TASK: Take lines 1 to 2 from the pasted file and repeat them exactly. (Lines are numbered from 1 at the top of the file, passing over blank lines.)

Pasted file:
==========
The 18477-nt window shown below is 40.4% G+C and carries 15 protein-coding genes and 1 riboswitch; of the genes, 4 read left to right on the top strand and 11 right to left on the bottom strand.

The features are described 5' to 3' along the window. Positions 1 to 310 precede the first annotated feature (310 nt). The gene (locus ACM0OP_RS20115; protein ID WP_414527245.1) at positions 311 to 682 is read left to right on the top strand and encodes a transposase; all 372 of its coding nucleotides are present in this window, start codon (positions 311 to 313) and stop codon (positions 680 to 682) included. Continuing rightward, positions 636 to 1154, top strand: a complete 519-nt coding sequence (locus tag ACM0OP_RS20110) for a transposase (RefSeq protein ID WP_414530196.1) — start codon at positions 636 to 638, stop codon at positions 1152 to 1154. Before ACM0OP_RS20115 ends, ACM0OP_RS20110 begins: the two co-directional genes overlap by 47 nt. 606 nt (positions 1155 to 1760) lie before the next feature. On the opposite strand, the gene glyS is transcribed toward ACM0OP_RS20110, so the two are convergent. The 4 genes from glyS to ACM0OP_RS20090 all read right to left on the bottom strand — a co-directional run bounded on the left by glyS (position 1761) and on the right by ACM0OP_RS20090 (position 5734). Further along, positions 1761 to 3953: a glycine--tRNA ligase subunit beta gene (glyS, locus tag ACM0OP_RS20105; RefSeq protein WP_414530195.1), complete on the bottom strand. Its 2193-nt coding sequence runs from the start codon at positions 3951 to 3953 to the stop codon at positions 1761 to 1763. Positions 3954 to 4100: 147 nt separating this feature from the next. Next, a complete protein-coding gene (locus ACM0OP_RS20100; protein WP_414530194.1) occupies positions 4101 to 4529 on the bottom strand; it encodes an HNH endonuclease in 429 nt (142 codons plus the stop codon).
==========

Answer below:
The 18477-nt window shown below is 40.4% G+C and carries 15 protein-coding genes and 1 riboswitch; of the genes, 4 read left to right on the top strand and 11 right to left on the bottom strand.

The features are described 5' to 3' along the window. Positions 1 to 310 precede the first annotated feature (310 nt). The gene (locus ACM0OP_RS20115; protein ID WP_414527245.1) at positions 311 to 682 is read left to right on the top strand and encodes a transposase; all 372 of its coding nucleotides are present in this window, start codon (positions 311 to 313) and stop codon (positions 680 to 682) included. Continuing rightward, positions 636 to 1154, top strand: a complete 519-nt coding sequence (locus tag ACM0OP_RS20110) for a transposase (RefSeq protein ID WP_414530196.1) — start codon at positions 636 to 638, stop codon at positions 1152 to 1154. Before ACM0OP_RS20115 ends, ACM0OP_RS20110 begins: the two co-directional genes overlap by 47 nt. 606 nt (positions 1155 to 1760) lie before the next feature. On the opposite strand, the gene glyS is transcribed toward ACM0OP_RS20110, so the two are convergent. The 4 genes from glyS to ACM0OP_RS20090 all read right to left on the bottom strand — a co-directional run bounded on the left by glyS (position 1761) and on the right by ACM0OP_RS20090 (position 5734). Further along, positions 1761 to 3953: a glycine--tRNA ligase subunit beta gene (glyS, locus tag ACM0OP_RS20105; RefSeq protein WP_414530195.1), complete on the bottom strand. Its 2193-nt coding sequence runs from the start codon at positions 3951 to 3953 to the stop codon at positions 1761 to 1763. Positions 3954 to 4100: 147 nt separating this feature from the next. Next, a complete protein-coding gene (locus ACM0OP_RS20100; protein WP_414530194.1) occupies positions 4101 to 4529 on the bottom strand; it encodes an HNH endonuclease in 429 nt (142 codons plus the stop codon).